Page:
So here I am, getting chased out of the Pavilions shopping center on the 16th Street Mall because I had the indecency to be hanging around with a guy in a fuzzy blue bear suit.
How did my life come to this? It all started a few months ago when my buddy Tyler Wilcox, online content editor for VISITDENVER.com, the city's promotional organization (which has a thing for WRITING IN ALL CAPS), had to dress up as the Colorado Convention Center's "I See What You Mean" blue bear statue for a stint on Good Morning America. To find out what it was like to embody Denver's favorite blue-hued quadruped, I sat down with Wilcox for a lengthy big blue bear Q&A about mascot envy, learning how to wave at cameras and body odor.
In other words, I sort of made light of the whole thing. For some reason VISITDENVER.com loved it -- so much so that when they needed to spread the word that the annual Denver Restaurant Week extravaganza was extended for a second week (yes, it's going on through this Saturday, people), they arranged a special Restaurant Week-themed promotional excursion for me and the big blue bear. And since Wilcox had the bad fortune of being my friend, they made him strap on the bear suit.
That's why the bear and I are being shooed out of Pavilions by a security guard saying something about how masked people aren't allowed in the shopping center. (Apparently if Wilcox was only wearing the fuzzy blue bear body, everything would be fine). Along with us is Carrina Junge, VISITDENVER.com's PR and communications coordinator, though today her title is "Bear Handler."
As our ragtag band dusts itself off and makes its way down the 16th Street Mall, it's clear Junge is the brains of the operation. Stopping strangers on the street, extolling the great deals of Restaurant Week, handing out food coupons -- she's on fire, promotionally speaking. Wilcox, on the other hand, just stands there, every now and then managing a meager wave or tepid thumbs up. Part of the problem is, it's a little hot to be wearing a full-body fur suit. The other setback is that someone else had worn the suit a few days before -- someone who sweated a lot. Eeeech.
I won't stand for it. I'd come to see wild blue-bear action. Why not jump out from behind mailboxes and scare people, I suggest -- or maybe try riding on top of the free mall shuttle, Teen Wolf style. At the very least, flash a few devil horns, I plead. No can do, explains Wilcox, holding up his paws to show his webbed fingers, useless for anything but thumbs up. So what's your super bear power, I ask. "Promoting Denver Restaurant Week," he replies. "I do it better than anybody -- except for Carrina."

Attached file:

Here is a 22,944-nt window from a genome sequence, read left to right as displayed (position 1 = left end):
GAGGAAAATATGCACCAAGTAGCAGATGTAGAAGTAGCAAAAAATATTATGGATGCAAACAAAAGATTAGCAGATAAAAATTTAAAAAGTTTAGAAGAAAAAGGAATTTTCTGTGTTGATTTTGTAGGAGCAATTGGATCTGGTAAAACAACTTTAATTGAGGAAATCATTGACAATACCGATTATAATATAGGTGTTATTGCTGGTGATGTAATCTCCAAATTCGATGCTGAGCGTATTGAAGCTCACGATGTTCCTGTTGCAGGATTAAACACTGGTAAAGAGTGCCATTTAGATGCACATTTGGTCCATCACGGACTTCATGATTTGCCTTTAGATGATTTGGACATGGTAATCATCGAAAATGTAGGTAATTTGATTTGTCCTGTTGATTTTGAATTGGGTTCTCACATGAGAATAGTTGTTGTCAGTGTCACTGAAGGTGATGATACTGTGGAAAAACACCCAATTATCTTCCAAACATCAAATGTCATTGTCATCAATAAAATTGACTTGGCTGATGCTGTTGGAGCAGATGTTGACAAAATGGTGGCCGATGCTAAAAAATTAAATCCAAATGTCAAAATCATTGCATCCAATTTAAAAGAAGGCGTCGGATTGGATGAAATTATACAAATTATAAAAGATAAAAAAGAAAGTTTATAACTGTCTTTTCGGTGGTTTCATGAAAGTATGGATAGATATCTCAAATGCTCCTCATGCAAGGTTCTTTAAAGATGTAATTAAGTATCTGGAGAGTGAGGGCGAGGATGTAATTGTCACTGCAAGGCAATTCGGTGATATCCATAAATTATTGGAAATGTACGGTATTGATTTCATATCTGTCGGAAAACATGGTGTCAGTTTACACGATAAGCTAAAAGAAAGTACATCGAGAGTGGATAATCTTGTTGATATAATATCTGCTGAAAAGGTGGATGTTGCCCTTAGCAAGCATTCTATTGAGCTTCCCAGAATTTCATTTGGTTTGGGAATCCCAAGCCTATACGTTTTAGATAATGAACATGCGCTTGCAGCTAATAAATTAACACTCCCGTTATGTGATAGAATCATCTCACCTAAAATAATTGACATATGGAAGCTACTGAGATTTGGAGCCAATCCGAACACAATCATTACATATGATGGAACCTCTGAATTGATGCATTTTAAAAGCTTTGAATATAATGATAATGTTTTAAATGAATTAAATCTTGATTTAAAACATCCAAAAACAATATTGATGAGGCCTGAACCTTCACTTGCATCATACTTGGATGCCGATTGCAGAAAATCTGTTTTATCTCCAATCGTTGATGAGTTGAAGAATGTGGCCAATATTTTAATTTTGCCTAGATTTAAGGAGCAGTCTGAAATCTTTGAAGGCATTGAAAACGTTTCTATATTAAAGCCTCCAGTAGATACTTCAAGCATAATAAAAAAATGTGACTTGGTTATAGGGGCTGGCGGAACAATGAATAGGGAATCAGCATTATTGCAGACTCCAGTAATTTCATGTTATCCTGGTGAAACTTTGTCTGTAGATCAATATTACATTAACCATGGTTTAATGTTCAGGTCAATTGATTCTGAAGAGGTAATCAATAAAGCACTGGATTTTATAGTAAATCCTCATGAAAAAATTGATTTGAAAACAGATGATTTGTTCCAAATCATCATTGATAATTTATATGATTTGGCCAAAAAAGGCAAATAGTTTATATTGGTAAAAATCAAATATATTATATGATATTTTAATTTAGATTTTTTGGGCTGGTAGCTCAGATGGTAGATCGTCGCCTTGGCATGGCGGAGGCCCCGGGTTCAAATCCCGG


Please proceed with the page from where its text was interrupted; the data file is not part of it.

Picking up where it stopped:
I get the feeling he doesn't want to tarnish VISITDENVER.com and the blue bear's good name. Maybe that's why they don't let me try on the costume: I wouldn't be able to control the fury of my inner blue bear.
Despite his tranquil demeanor, Wilcox's bear can't help but get us into trouble with security guards. One approaches us when we stop to promote Restaurant Week to folks enjoying lunch in a corporate plaza. This guard seems awed by the presence of a six-foot-tall blue animal, watching us warily before radioing HQ for guidance. "I'm down here on the plaza with a bear," he whispers into his walkie-talkie. "They are handing out materials. Can I allow that?"
Turns out he can't, so once again we're back on the pedestrian mall -- where most people act like they see a big blue bear taking a stroll every day. Many don't even break stride, hardly bothering to cast a sideways glance as a mute, smiling creatures waves eagerly at them. Some stomp by with resolute frowns, and it's easy to imagine what's going through their heads: "Must... not... smile... at... blue...bear."
A couple of guys collecting signatures for Greenpeace are fired up, though. "That must suck," says one of them to Wilcox. "I used to be the Greenpeace Polar Bear."
The other seems to believe the big blue bear is on the verge of extinction. "They are coming for you!" he screams as we continue on.
It becomes clear there's not much of a game plan or overarching theme to our excursion. Junge has a great presentation going about Restaurant Week, but often doesn't explain or even acknowledge there's a giant bear standing next to her. Some surely wonder if they should warn her about the wildlife.
Soon the only coupons we have left are for some random tea joint, so we decide to call it a day, but not before VISITDENVER.com presents me with the last piece of my strange press junket: a free meal at the Denver ChopHouse and Brewery. To go along with the bear theme, word from the top is that the bear is supposed to order salmon, but Wilcox, having taken off his bear head, goes for a burger. Maybe he's tiring of the gimmick.
Over food, we discuss what we've learned, like how parents have an innate need to offer up their children for hugs to any stranger wearing an animal suit, and how it's impossible not to grin like an idiot when someone takes a picture of you in a bear suit, even though, with the head on, no one can see you smile.
Then Wilcox admits something: When he was eight, he was nearly attacked by a bear. Something about a trip to Yosemite and his parents leaving beef jerky outside of the tent. I'm blown away -- ashamed that I've helped subject this man to reliving his childhood trauma for some civic promotion and a free lunch. Then again, it's a good free lunch.
With our adventure nearly complete, I have one question left: What does the big blue bear have to do with Restaurant Week?
Beats me, says the man in the bear suit: "I just work here."
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